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MIDDLE ATL. STATES ENGG., INC. v. CAMDEN CITY MUN.

UNITED STATES DISTRICT COURT FOR THE EASTERN DISTRICT OF PENNSYLVANIA


January 17, 1977

MIDDLE ATLANTIC STATES ENGINEERING, INC.
v.
CAMDEN CITY MUNICIPAL UTILITIES AUTHORITY and CAMDEN COUNTY SEWAGE AUTHORITY and CITY OF CAMDEN

The opinion of the court was delivered by: LORD, III

MEMORANDUM

 JOSEPH S. LORD, III, CH. J.

 Plaintiff, Middle Atlantic States Engineering, Inc., incorporated and having its principal place of business in Pennsylvania, brings this action for breach of contract against the City of Camden, Camden Municipal Utilities Authority and Camden County Sewage Authority. Jurisdiction is based on diversity of citizenship, 28 U.S.C. § 1332. Defendants have moved to dismiss alleging, inter alia, that we lack personal jurisdiction over them. We agree and, therefore, will dismiss this action.

 Pennsylvania's long-arm statute, Pa. Stat. Ann. tit. 42, § 8301 et seq. (Supp. 1976-77), has a provision which allows for jurisdiction over a foreign corporation if allowable under the Constitution of the United States. See 42 Pa. Stat. Ann. § 8308(b). Therefore, the issue is whether the defendants have "certain minimum contacts" with this state "such that the maintenance of the suit does not offend 'traditional notions of fair play and substantial justice.'" *fn1" International Shoe Co. v. State of Washington, 326 U.S. 310, 316, 90 L. Ed. 95, 66 S. Ct. 154 (1945). Of course, a suit based on a contract which has substantial connection with the forum state can meet the standard. McGee v. International Life Insurance Co., 355 U.S. 220, 223, 2 L. Ed. 2d 223, 78 S. Ct. 199 (1957).

 Where "certain minimum contacts" exist, jurisdiction can constitutionally be exercised on the theory that:

 

"* * * to the extent that a corporation exercises the privilege of conducting activities within a state, it enjoys the benefits and protection of the laws of that state. The exercise of that privilege may give rise to obligations and, so far as those obligations arise out of or are connected with the activities within the state, a procedure which requires the corporation to respond to a suit brought to enforce them can, in most instances, hardly be said to be undue." International Shoe Co. v. State of Washington, supra at 319.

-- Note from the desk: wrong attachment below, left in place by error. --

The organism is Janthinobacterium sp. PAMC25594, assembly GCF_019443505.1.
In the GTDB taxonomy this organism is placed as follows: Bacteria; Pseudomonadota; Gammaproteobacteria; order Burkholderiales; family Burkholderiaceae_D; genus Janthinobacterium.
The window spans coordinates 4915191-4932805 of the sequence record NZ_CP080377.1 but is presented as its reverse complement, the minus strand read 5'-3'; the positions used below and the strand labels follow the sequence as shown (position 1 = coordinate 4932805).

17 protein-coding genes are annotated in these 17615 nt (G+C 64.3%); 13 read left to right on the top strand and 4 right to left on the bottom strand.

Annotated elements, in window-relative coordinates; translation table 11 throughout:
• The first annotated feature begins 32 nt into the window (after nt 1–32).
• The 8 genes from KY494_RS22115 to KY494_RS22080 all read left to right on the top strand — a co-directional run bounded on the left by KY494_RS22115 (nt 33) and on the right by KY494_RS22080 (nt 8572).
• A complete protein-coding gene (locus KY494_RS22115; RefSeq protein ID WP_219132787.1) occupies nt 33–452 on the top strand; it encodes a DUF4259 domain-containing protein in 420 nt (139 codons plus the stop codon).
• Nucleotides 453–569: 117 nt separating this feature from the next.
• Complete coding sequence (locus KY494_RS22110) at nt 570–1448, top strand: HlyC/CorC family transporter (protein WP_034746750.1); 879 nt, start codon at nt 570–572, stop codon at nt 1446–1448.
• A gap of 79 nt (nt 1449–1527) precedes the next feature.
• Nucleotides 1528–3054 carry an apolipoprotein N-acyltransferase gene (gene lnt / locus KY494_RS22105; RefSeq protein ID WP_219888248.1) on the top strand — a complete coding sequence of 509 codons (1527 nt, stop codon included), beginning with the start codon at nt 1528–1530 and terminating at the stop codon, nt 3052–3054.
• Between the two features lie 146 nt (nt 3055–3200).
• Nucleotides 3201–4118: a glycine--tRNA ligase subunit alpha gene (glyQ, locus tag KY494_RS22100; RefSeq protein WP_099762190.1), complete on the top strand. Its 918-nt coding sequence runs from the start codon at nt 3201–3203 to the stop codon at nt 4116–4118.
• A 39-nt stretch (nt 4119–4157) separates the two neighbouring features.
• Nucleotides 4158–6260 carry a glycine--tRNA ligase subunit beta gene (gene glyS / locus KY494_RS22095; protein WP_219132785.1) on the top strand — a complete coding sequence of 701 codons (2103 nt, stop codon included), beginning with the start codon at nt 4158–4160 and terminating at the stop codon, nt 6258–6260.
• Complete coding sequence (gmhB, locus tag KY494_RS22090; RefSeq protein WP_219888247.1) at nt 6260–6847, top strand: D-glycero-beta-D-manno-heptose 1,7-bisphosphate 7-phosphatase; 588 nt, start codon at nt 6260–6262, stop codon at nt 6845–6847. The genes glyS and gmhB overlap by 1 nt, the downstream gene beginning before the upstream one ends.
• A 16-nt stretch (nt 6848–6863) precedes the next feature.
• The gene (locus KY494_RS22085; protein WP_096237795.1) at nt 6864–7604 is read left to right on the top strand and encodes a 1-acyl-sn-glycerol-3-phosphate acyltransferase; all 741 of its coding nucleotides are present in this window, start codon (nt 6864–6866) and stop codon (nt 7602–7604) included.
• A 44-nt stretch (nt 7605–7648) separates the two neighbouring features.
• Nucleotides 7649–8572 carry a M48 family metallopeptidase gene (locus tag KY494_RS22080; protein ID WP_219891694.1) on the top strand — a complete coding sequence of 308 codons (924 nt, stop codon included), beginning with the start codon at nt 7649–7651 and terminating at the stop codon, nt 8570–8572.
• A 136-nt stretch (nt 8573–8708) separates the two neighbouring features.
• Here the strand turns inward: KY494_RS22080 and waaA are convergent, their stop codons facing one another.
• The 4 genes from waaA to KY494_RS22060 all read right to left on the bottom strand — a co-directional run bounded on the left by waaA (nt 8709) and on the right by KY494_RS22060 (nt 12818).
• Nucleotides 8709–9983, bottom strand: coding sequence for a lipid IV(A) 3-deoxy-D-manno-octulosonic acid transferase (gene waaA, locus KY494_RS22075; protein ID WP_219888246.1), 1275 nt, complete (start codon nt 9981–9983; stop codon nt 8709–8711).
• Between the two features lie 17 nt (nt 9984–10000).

Unilateral activity on the part of the plaintiff is not sufficient; defendant must have purposefully availed "itself of the privilege of conducting activities within the forum State, thus invoking the benefits and protections of its laws." The amount of contact necessary varies "with the quality and nature of the defendant's activity." Hanson v. Denckla, 357 U.S. 235, 253, 2 L. Ed. 2d 1283, 78 S. Ct. 1228 (1958).

 Defendants are New Jersey municipal corporations which are not alleged to have contacts with Pennsylvania outside of the contract involved herein. The issue, therefore, is whether the contract has a substantial relationship with Pennsylvania. It is obvious that the contract has an overwhelming relationship with New Jersey. Plaintiff incorporated a New Jersey subsidiary corporation for the express purpose of having a New Jersey office for the handling of the contract at issue. Carabello Affidavit. The contract was fully negotiated and entered into in the State of New Jersey. Supnick Affidavit. The contract provided for the evaluating, planning and coordinating of sewerage facilities in New Jersey.

 In support of its contention that the contract also has a substantial relationship with Pennsylvania, plaintiff first contends that there were numerous correspondence and telephone contacts between plaintiff's Pennsylvania office and defendants in New Jersey. Cambell and Carabello Affidavits. We find this factor somewhat less than persuasive. But beyond that, the exhibits submitted by both plaintiff and defendants show that virtually all of the official communications such as billings and reports carry plaintiff's New Jersey address, thus diminishing the substantiality argument.

 The only remaining basis alleged by plaintiff for finding that the contract has a substantial relationship with Pennsylvania is that "[it] was contemplated that Middle Atlantic States Engineering, Inc., would accomplish the work of design and drafting of plans and making of calculations and specifications for the projects under the contract at its facilities in Pennsylvania, which was in fact done." *fn2" Affidavits of Cambell and Carabello. We believe that it would offend "traditional notions of fair play and substantial justice" to allow New Jersey municipal corporations to be sued in Pennsylvania on the basis of a contract negotiated and executed in New Jersey for the purpose of evaluating, planning and coordinating sewerage facilities in New Jersey solely because the plaintiff, for its own convenience, did some design and drafting work in Pennsylvania. This contract simply does not have a substantial enough connection with Pennsylvania to render defendants amenable to service.

 JOSEPH S. LORD, III, CH. J.

 ORDER

 AND NOW, this 17th day of January, 1977, it is ORDERED that the motion of the defendants to dismiss for lack of personal jurisdiction is GRANTED without prejudice.

 JOSEPH S. LORD, III, CH. J.


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